House Passes $37 Billion Disaster-Aid Package

Tyler Durden's picture

Disaster victims in Puerto Rico, Texas and Florida can breath a sigh of relief. A piece of legislation authorizing $36.5 billion in aid for communities affected by recent hurricanes and wildfires easily passed the House on Thursday, despite some conservatives' concerns about the growing cost of disaster relief as wildfires raging in California - expected to be the costliest in modern California history - place yet another strain on FEMA's budget. All of those who voted against the legislation were from Republicans, but the bill managed to passeasily in the 353-69 vote. The legislation will provide direct disaster relief and replenish FEMA's depleted coffers as well as the federal government's flood insurance program.

The package includes $18.7 billion for the Federal Emergency Management Agency’s (FEMA) disaster relief fund - including $4.9 billion for a disaster relief loan account - $16 billion to address national flood insurance program debt and $576.5 for wildfire recovery efforts. It also provided $1.27 billion for disaster food assistance for Puerto Rico.

As the Hill points out, more than 80% of Puerto Rico remains without power in the aftermath of Hurricanes Maria and Irma, and major cities in Texas, Florida, and other Gulf states are slowly rebuilding following Hurricanes Harvey and Irma. Congress is likely to approve still more billions of dollars for disaster aid in the months to come.

Many of the Republicans who opposed the bill bristled at the revitalization of the federal flood insurance program and expressed concern about the growing costs of natural disasters.

Congress is likely to approve still more billions of dollars for disaster aid in the months to come. Yet, many of the Republicans who voted against the relief bill said they were protesting the increasing monetary toll that natural disasters are having on the federal budget.

 

Rep. Mark Walker (R-N.C.), the head of the Republican Study Committee, said that supplemental disaster relief should be offset with spending cuts.
 

“It is only a matter of time before the U.S. faces the next catastrophe. But for some reason, the government does not budget with this in mind. Instead, Congress waits for a crisis to happen and then hurries to pass an aid package afterward,” he wrote in a Wall Street Journal op-ed.

 

Rep. Mark Sanford (R-S.C) said the debts would add up regardless of how good the cause of disaster relief was.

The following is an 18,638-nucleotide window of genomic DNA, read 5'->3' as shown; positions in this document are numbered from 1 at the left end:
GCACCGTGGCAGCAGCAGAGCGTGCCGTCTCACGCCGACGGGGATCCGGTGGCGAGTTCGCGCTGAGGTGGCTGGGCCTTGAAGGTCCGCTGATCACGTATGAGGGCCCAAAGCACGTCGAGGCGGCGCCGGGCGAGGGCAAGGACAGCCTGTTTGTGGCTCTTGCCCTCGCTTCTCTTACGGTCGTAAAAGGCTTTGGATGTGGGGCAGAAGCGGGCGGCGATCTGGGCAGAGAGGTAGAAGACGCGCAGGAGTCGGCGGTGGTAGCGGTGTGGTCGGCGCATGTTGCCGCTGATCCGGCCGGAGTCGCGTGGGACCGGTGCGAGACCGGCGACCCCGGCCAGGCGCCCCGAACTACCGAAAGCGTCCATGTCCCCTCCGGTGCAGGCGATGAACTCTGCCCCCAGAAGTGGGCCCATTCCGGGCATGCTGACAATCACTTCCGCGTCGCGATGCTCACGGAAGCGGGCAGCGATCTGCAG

“If we don’t do something to begin to offset some of this, I think that in a matter of months or a matter of years people are going to look back at this Congress and say, ‘what were they thinking?’” he said.

 

His fellow House Freedom Caucus member Rep. David Schweikert (R-Az.) said that bailing out the Flood Insurance program without reforms amounted to throwing good money after bad.

“Emergency is emergency, but there are programs we’re going to have to deal [with], bite the bullet, and I think flood insurance is one of them, where you also have a moral hazard in its current design,” he said.

The disaster relief bill is now awaiting consideration in the Senate. The bill was the second installment of funds for areas that have been ravaged by fires and hurricanes that have hammered the US this year, following a $15.3 billion relief package that was signed into law in September by President Donald Trump, as the New York Times points out. However, with total cleanup costs across a broad swath of the Southern US, along with Puerto Rico and the Virgin Islands, already eclipsing the $50 billion mark, much more funding will be needed.

The bill's passage comes after President Donald Trump tweeted earlier today that the federal government couldn't stay in Puerto Rico forever.

Given Puerto Rico's bankruptcy, th federal money is the island's only real hope to rebuild its devastated power grid and repair roads, dams and hundreds of thousands of homes that were wrecked by Irma and Maria. Even before this year's storms, the National Flood Insurance Program owed the Treasury more than $30 billion.